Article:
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Posted by on Sep 6, 2008 in Uncategorized | 11 comments

Change Agents? Mavericks? I Don’t See It.

McCain and Palin are presenting themselves as change agents who will bring a new way of doing things to Washington. I’m not seeing it.

On Iraq, they want to fight until victory is achieved. That’s the long-time Bush aim. They want to keep the Bush tax cuts that are so weighted to the rich. Where’s the change? They want to appoint the same-caliber Supreme Court Justices when vacancies open up. No change there.

The major differences displayed to date by McCain and Palin when it comes to policy, in fact, seem to be with each another. McCain says he wants to work together with Democrats. Palin wants to shake things up and confront the devils. You can’t do both. You either cooperate or you duke it out. Which way is this ticket leaning?

Obviously, they’re leaning in as many ways as they can get away with. Let’s hope they are obliged by press and voters to be a tad clearer during the next two months.

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Copyright 2008 The Moderate Voice
  • Ricorun

    Percolating down what Mr. Silverstein said even further, my overall impression of the RNC convention is this: schizophrenia. Schizophrenic in terms of symbols, schizophrenic in terms of message, schizophrenic in terms of personalities. I am deeply disappointed.

  • jwest

    Not as disappointed as you’re going to be on election day.

    McCain saw that Barak’s idea of being the “change” candidate was working – so he stole it. With Palin and his previous maverick image, he’s now the “change” agent for the country.

    Barak had better pick a new theme quick, because the Change Train has left the station.

  • elrod

    jwest,
    Problem is, what does change mean for McCain? He never defined it. He just uttered a bunch of BS about partisan rancor and gave no examples of how he’d change things. Every policy measure he offered was GOP boilerplate from the Bush platform.

  • Ricorun

    jwest: Not as disappointed as you’re going to be on election day.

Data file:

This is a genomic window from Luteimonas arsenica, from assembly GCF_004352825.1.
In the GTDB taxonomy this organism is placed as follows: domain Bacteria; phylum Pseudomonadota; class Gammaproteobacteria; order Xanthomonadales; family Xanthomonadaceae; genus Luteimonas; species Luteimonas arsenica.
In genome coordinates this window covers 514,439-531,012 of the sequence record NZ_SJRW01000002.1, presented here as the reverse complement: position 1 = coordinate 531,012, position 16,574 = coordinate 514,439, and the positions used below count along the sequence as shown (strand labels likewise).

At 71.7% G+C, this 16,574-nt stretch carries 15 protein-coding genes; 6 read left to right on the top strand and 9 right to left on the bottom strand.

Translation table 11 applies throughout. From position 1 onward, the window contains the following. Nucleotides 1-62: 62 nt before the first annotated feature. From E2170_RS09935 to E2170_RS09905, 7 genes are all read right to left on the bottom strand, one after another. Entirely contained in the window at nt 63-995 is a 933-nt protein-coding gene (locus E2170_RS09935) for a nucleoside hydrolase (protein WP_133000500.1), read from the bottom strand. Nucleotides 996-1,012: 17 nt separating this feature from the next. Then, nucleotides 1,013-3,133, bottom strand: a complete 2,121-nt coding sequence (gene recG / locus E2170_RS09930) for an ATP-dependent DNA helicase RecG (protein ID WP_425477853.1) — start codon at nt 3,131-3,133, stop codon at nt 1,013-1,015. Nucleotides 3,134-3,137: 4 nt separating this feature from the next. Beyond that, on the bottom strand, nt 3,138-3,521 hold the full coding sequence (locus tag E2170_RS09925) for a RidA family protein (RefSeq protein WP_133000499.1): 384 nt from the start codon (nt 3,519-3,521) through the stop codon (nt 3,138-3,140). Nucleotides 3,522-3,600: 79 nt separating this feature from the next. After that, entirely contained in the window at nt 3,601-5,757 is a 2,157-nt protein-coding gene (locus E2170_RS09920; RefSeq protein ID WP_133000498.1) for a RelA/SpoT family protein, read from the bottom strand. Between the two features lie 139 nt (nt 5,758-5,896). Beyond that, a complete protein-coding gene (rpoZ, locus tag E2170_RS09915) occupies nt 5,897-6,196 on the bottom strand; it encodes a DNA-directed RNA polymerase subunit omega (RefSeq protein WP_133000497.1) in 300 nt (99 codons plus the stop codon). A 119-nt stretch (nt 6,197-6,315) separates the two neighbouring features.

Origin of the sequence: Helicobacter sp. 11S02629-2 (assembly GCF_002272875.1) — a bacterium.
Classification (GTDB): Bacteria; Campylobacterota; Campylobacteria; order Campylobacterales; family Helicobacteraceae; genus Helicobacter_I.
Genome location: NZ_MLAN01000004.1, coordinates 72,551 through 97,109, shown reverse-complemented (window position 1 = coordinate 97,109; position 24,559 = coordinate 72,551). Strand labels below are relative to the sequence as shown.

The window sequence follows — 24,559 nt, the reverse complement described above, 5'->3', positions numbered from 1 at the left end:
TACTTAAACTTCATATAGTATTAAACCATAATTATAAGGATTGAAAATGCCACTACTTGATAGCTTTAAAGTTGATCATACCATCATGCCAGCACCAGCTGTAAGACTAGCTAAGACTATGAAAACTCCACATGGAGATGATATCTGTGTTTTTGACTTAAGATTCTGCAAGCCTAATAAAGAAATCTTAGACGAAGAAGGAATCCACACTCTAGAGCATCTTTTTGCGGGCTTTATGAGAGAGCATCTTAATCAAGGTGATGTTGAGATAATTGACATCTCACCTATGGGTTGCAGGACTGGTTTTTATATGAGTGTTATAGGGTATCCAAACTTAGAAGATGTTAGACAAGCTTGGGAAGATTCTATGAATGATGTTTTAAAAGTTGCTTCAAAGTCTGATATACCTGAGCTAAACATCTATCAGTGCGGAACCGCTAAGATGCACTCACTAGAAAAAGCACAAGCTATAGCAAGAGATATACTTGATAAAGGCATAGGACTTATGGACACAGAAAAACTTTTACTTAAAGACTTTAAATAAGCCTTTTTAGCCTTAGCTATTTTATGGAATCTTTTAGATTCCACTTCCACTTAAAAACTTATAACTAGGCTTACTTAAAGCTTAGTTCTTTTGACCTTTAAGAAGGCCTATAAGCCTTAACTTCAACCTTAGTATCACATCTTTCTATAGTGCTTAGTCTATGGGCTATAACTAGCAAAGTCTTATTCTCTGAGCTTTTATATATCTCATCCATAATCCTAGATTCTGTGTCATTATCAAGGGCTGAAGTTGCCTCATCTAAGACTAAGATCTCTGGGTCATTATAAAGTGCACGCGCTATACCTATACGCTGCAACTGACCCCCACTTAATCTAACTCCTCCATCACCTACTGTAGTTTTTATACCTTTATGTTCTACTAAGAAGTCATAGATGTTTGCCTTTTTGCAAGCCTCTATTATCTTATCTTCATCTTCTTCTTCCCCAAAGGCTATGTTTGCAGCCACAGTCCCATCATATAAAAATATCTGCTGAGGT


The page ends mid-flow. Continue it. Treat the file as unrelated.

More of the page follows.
Perhaps so. But if that happens I hope it’s because McCain reestablishes his credentials as a maverick. In which case I will fervently pray McCain stays healthy.

    McCain saw that Barak’s idea of being the “change” candidate was working – so he stole it.

    What a guy. But what did we expect from someone devoid of his own ideas?

    With Palin and his previous maverick image, he’s now the “change” agent for the country.

    I quess the emphasis should be on “previous”. At any rate, the country deserves what they get — either way. That’s the whole point of democratic elections.

    Barak had better pick a new theme quick, because the Change Train has left the station.

    Everything considered, I doubt that imperative. As far as I can tell the only change McCain is offering is… lipstick. And that’s only in a God forbid scenario. They already had the pit bull part down. Thus so far, by and large, lipstick really is the only certain and demonstrable difference between the current Bush administration and a putative McCain administration.

  • elrod

    Actually, I don’t know what Palin wants to do. She hasn’t said anything. She’s a completely vapid vessel with no opinions on anything of national or international interest.

    The Alaska example is so unlike the nation as a whole. What does she want to shake up in Washington? How? What is her agenda, and is it identical to McCain’s?

    Oh yeah, she’s running into hiding because she’s “not ready” to answer questions.

    What a joke.

  • Ricorun

    By the way, jwest, Barack’s name is spelled B-A-R-A-C-K, not “Barak”. I don’t want to portray myself as some sort of spelling Nazi, but it’s hard to believe that at this point in time you haven’t learned better.

  • Leonidas

    McCain and Palin have both taken on theior own party and won. Things Like McCain-Feingold, the Gang of 14, McCain-Kennedy,, what kind of bi-partisan reform have Obama or Biden engaged in sucessfully or where have they cahallenged their own party like McCain and Palin have?

    All I’ve seen is more of the same from the Democratic ticket over their careers. Ask Obama’s constituents from Grove parc.

    • Rambie

      Yes, and for all the “rebelling” McCain did, the far-right NEVER trusted McCain (I doubt they do now) and swiftboated McCain in 2000 so Bush Jr could win the nomination and the Presidancy.

      They’re going to let McCain talk about “change” all they want to get votes but they won’t let him do anything they don’t want him to.

      It’s already been shown, she only took on the party when it was politically convenient for her to do so. Well good for her, but that’s not truly “going up against your own party” as much as it’s cheeking which way the smoke is blowing.

  • jdledell

    Leonidas – Can you tell me specifically what policies of the present Bush Administration they are going to change? Taxes, Iraq and foreign policy seem pretty much the same. Is McCain going to reintorduce his immigration bill that he and Bush sponsored? Is he going to drill in ANWAR as Palin wants and Bush wants? Give me some guidelines here. Thanks.

  • kritt11

    Bush said he was eager to work with Democrats too, when their party took over both houses of Congress in ’06.

    Unfortunately, that sentiment turned out to be largely a smokescreen— because he vetoed almost every bill they sent him, and was quick to lacerate them publicly in the press when things did not go 100% his way.

  • kritt11

    McCain has sold his soul to the conservative bigwigs in the GOP- lock stock and barrel. If there was ever any doubt, his meetings with Jerry Falwell (shortly before his death) and choice of Palin over the much more moderate Lieberman confirms it.

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